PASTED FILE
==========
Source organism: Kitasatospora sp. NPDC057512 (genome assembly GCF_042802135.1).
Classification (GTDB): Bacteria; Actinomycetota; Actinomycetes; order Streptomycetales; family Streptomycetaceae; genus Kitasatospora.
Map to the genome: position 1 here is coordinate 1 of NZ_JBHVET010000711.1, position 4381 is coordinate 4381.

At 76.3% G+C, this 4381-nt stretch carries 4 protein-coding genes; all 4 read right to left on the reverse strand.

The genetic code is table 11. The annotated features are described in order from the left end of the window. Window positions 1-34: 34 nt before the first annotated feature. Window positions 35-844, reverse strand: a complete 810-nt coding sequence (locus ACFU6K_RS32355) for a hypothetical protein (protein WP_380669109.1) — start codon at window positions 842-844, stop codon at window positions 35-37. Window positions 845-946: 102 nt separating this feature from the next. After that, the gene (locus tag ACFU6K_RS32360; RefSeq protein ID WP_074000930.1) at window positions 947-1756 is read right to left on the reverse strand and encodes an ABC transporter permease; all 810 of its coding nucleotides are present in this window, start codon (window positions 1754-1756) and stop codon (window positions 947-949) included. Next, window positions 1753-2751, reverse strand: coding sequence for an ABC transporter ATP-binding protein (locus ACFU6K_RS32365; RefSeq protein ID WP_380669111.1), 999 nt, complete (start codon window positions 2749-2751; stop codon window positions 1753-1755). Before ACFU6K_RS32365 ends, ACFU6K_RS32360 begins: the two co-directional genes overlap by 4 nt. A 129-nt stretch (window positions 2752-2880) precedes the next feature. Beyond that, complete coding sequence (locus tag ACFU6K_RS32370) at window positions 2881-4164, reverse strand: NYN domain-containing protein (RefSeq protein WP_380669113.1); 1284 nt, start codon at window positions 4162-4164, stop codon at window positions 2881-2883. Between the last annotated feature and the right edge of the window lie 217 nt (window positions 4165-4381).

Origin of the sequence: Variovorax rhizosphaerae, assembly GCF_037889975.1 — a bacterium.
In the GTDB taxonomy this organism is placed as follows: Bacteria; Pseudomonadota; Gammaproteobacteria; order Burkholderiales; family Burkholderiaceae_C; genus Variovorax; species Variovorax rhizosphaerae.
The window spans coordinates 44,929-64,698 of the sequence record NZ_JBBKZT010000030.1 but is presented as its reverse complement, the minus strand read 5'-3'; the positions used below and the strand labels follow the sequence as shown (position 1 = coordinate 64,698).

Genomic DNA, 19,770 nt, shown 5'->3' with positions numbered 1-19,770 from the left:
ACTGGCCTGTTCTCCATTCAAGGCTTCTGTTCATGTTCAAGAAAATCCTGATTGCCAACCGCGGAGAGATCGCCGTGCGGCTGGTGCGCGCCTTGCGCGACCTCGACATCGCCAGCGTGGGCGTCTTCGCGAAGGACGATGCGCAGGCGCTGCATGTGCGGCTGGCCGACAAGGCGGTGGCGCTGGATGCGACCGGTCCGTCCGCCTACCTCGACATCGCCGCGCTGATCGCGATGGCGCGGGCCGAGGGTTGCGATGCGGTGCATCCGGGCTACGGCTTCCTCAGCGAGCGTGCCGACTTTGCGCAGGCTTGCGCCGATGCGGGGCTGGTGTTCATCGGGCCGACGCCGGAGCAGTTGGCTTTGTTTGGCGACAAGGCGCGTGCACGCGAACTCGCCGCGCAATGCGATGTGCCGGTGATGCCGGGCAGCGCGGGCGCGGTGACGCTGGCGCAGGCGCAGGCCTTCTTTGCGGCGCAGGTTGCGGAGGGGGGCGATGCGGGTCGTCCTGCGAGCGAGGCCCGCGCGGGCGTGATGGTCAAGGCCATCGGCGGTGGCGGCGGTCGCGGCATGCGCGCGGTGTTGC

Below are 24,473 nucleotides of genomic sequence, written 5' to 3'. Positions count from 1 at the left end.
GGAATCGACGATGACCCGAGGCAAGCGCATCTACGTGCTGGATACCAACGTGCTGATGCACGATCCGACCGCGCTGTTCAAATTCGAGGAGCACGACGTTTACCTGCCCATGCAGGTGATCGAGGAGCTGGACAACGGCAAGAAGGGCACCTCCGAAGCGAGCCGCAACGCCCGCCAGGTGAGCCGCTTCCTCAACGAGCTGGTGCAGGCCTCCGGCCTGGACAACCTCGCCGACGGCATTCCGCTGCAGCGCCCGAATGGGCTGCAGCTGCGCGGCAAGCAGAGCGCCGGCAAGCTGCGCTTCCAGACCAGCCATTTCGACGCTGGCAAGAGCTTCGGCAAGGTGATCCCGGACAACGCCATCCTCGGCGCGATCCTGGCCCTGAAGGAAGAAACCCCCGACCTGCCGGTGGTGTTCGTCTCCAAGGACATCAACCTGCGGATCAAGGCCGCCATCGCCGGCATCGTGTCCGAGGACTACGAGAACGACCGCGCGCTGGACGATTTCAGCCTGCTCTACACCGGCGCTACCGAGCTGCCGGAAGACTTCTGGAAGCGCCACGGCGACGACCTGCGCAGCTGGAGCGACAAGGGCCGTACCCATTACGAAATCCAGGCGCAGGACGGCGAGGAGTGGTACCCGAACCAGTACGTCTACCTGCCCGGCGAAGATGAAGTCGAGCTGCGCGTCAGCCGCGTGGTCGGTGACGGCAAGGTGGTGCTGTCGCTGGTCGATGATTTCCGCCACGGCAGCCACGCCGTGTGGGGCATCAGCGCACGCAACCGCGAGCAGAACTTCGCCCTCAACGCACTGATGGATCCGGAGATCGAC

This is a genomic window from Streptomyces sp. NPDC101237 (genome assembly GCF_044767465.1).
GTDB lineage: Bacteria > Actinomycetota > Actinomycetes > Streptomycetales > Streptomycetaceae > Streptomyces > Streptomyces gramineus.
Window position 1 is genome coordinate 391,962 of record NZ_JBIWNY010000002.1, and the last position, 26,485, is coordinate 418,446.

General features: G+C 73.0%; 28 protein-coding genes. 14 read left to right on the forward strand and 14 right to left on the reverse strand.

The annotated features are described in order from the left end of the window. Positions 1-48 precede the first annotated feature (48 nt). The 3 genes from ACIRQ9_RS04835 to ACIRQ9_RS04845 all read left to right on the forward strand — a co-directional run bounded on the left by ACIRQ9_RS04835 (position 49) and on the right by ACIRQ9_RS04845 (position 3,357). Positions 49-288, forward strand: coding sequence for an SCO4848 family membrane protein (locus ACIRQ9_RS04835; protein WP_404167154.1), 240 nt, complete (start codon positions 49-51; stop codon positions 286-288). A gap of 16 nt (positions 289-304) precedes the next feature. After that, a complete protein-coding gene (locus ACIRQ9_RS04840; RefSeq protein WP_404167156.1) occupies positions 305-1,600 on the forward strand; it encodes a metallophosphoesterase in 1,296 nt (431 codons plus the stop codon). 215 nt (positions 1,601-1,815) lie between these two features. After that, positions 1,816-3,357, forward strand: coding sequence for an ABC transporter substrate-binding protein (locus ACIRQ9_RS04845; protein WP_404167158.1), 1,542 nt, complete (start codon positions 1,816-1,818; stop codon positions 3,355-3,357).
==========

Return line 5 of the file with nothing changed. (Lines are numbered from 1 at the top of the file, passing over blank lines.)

The genetic code is table 11. The annotated features are described in order from the left end of the window. Window positions 1-34: 34 nt before the first annotated feature. Window positions 35-844, reverse strand: a complete 810-nt coding sequence (locus ACFU6K_RS32355) for a hypothetical protein (protein WP_380669109.1) — start codon at window positions 842-844, stop codon at window positions 35-37. Window positions 845-946: 102 nt separating this feature from the next. After that, the gene (locus tag ACFU6K_RS32360; RefSeq protein ID WP_074000930.1) at window positions 947-1756 is read right to left on the reverse strand and encodes an ABC transporter permease; all 810 of its coding nucleotides are present in this window, start codon (window positions 1754-1756) and stop codon (window positions 947-949) included. Next, window positions 1753-2751, reverse strand: coding sequence for an ABC transporter ATP-binding protein (locus ACFU6K_RS32365; RefSeq protein ID WP_380669111.1), 999 nt, complete (start codon window positions 2749-2751; stop codon window positions 1753-1755). Before ACFU6K_RS32365 ends, ACFU6K_RS32360 begins: the two co-directional genes overlap by 4 nt. A 129-nt stretch (window positions 2752-2880) precedes the next feature. Beyond that, complete coding sequence (locus tag ACFU6K_RS32370) at window positions 2881-4164, reverse strand: NYN domain-containing protein (RefSeq protein WP_380669113.1); 1284 nt, start codon at window positions 4162-4164, stop codon at window positions 2881-2883. Between the last annotated feature and the right edge of the window lie 217 nt (window positions 4165-4381).